Baseball Egg

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Oops! My baseball card is wrong

By Dan Holmes ♦ November 9, 2012

How would you want to be associated with the phrase “Fuck Face” for much of your professional career?

Billy Ripken had no choice in 1989 when baseball card company Fleer printed a card with him holding a bat that had that phrase clearly printed in ink on the nob. For Ripken he was just marking the bat with something unique so he could quickly identify it in a bat rack, but the coincidence of him being photographed after batting practice with that specific bat in his hands has resulted in a controversy that has lasted more than two decades.

To this day,” Ripken told CNN recently, “[I am asked about that card] a couple of times a week.”

Despite employing proofreaders and fact checkers, baseball card companies like Fleer have been making mistakes since baseball cards first hit the market. In fact, the highest valued card in hobby history – the T206 featuring Hall of Famer Honus Wagner – was a result of a misunderstanding between the card company and the player. As few as between 60 and 200 cards were ever issued to the public, which is why the card has fetched as much as a $2.8 million in an auction. Wagner did not consent to having his likeness used in cards that were sold along with tobacco and cigarettes.

For many baseball card enthusiasts, Topps is the name in the hobby. when I was growing up, Topps was really all there was for cards. But even Topps made glaring mistakes.

In the 1957 Topps set, Hank Aaron, one of the best players in the game, was shown in his hitting stance on his card. The problem is that Aaron was right-handed and the Topps card showed him in a left-handed stance. The negative had been reversed in production. Sure, Aaron is wearing the block letter “M” cap of his Milwaukee Braves, which can be read the same reversed, but didn’t someone notice that his uniform #44 was backwards?

12 years later Topps made another famous boo-boo, this time with a less recognizable ballplayer. And that was the problem – Aurelio Rodriguez was such a young, unrecognizable professional ballplayer that the photographer misidentified him. When he snapped a photo of the guy he thought was Angels infielder Rodriguez, the photographer’s subject was actually bat boy Leonard Garcia, a teenager. Like the Aaron miscue, Topps was made aware of the mistake but did not correct it, which makes the cards less valuable. When a card is corrected, that results in variations in the market, and the rare card is always worth more.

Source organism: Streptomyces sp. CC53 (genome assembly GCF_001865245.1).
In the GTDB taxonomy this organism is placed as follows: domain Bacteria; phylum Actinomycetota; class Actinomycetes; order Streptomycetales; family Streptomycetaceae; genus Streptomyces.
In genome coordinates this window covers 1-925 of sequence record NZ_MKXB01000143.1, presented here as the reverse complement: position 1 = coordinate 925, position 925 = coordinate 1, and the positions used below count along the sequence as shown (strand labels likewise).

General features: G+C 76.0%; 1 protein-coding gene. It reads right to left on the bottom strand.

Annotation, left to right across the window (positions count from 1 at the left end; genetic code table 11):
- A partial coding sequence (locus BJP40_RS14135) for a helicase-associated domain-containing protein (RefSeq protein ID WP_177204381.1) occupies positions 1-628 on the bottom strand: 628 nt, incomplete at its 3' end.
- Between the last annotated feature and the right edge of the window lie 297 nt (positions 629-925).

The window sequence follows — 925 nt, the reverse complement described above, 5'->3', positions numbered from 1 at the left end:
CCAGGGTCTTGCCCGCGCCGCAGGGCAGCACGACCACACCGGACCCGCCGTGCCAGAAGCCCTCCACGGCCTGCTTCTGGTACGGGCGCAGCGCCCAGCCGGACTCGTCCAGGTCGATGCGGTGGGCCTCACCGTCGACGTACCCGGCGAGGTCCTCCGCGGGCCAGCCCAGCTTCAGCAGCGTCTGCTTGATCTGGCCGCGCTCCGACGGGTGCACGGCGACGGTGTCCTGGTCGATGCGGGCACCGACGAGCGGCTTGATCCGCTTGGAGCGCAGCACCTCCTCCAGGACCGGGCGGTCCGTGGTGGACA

You’d think the card companies would learn to ask their subjects what their name is, but they were still making embarrassing mistakes in the 1980s when Donruss issued a rookie card for Barry Bonds that actually showed a photo of his teammate, Johnny Ray. Bonds went on to a fantastic and controversial career, and within a few years it would be unimaginable that he would be incorrectly IDed.

Ripken’s infamous card was a result of an honest misunderstanding, but when Billy Martin posed for his card photo for a Topps photographer in the early 1970s he had mischief in mind. Then manager of the Detroit Tigers, Martin is shown leaning on a bat with his middle finger clearly extended. Accident? No. If there was one thing about Billy Martin it was that he knew what he was doing (when he was sober, at least). Martin was never disciplined for the action, but we can imagine what MLB offocials would do today if a manager or player gave baseball enthusiasts the finger.

Topps got some company in the 1980s when Fleer and Donruss hit a fast-growing baseball card scene. But the competition hasn’t necessarily increased quality. Errors still occur, though usually not as blatant as those reviewed here.

Are your boxes of baseball cards gathering dust in the attic or the corner of your closet? Dust them off and take them out, if not only to enjoy the game and bring back memories, but to find some of the errors they probably contain. Some of them might even be worth something.

Ripken’s ’89 card with the offensive remark on it is worth $5, while the card of his Hall of Fame brother Cal from the same set is worth only $1. Revenge of the little brother!

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